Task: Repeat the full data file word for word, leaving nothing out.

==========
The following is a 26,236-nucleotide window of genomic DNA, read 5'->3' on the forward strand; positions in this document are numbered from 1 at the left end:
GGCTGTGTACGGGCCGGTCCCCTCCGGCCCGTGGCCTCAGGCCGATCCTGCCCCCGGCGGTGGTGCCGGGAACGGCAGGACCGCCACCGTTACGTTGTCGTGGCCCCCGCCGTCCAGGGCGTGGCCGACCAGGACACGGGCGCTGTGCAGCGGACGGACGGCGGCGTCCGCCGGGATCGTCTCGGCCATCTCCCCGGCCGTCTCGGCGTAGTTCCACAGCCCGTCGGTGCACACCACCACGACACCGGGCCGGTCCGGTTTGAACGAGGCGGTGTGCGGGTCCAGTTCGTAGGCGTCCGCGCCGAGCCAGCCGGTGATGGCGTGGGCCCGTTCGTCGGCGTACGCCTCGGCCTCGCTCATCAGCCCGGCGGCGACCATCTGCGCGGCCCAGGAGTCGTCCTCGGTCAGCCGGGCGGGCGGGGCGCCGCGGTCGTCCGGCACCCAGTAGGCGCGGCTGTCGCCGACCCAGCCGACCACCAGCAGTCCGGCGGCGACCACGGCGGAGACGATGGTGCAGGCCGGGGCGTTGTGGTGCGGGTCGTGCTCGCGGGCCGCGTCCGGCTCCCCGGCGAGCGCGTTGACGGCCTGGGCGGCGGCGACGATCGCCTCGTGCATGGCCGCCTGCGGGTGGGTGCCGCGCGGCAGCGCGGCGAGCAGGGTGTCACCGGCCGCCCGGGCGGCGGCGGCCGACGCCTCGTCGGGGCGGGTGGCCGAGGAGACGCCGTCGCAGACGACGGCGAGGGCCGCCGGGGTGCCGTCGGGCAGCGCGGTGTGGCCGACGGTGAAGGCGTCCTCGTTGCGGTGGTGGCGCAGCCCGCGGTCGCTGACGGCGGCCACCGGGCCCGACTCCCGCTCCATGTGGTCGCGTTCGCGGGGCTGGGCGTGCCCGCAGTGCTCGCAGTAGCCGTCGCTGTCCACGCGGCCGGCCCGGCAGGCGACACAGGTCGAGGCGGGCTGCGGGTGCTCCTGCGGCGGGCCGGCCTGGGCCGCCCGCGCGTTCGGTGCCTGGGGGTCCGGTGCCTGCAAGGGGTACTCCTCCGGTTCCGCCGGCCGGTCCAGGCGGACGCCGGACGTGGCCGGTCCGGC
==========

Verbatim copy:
The following is a 26,236-nucleotide window of genomic DNA, read 5'->3' on the forward strand; positions in this document are numbered from 1 at the left end:
GGCTGTGTACGGGCCGGTCCCCTCCGGCCCGTGGCCTCAGGCCGATCCTGCCCCCGGCGGTGGTGCCGGGAACGGCAGGACCGCCACCGTTACGTTGTCGTGGCCCCCGCCGTCCAGGGCGTGGCCGACCAGGACACGGGCGCTGTGCAGCGGACGGACGGCGGCGTCCGCCGGGATCGTCTCGGCCATCTCCCCGGCCGTCTCGGCGTAGTTCCACAGCCCGTCGGTGCACACCACCACGACACCGGGCCGGTCCGGTTTGAACGAGGCGGTGTGCGGGTCCAGTTCGTAGGCGTCCGCGCCGAGCCAGCCGGTGATGGCGTGGGCCCGTTCGTCGGCGTACGCCTCGGCCTCGCTCATCAGCCCGGCGGCGACCATCTGCGCGGCCCAGGAGTCGTCCTCGGTCAGCCGGGCGGGCGGGGCGCCGCGGTCGTCCGGCACCCAGTAGGCGCGGCTGTCGCCGACCCAGCCGACCACCAGCAGTCCGGCGGCGACCACGGCGGAGACGATGGTGCAGGCCGGGGCGTTGTGGTGCGGGTCGTGCTCGCGGGCCGCGTCCGGCTCCCCGGCGAGCGCGTTGACGGCCTGGGCGGCGGCGACGATCGCCTCGTGCATGGCCGCCTGCGGGTGGGTGCCGCGCGGCAGCGCGGCGAGCAGGGTGTCACCGGCCGCCCGGGCGGCGGCGGCCGACGCCTCGTCGGGGCGGGTGGCCGAGGAGACGCCGTCGCAGACGACGGCGAGGGCCGCCGGGGTGCCGTCGGGCAGCGCGGTGTGGCCGACGGTGAAGGCGTCCTCGTTGCGGTGGTGGCGCAGCCCGCGGTCGCTGACGGCGGCCACCGGGCCCGACTCCCGCTCCATGTGGTCGCGTTCGCGGGGCTGGGCGTGCCCGCAGTGCTCGCAGTAGCCGTCGCTGTCCACGCGGCCGGCCCGGCAGGCGACACAGGTCGAGGCGGGCTGCGGGTGCTCCTGCGGCGGGCCGGCCTGGGCCGCCCGCGCGTTCGGTGCCTGGGGGTCCGGTGCCTGCAAGGGGTACTCCTCCGGTTCCGCCGGCCGGTCCAGGCGGACGCCGGACGTGGCCGGTCCGGC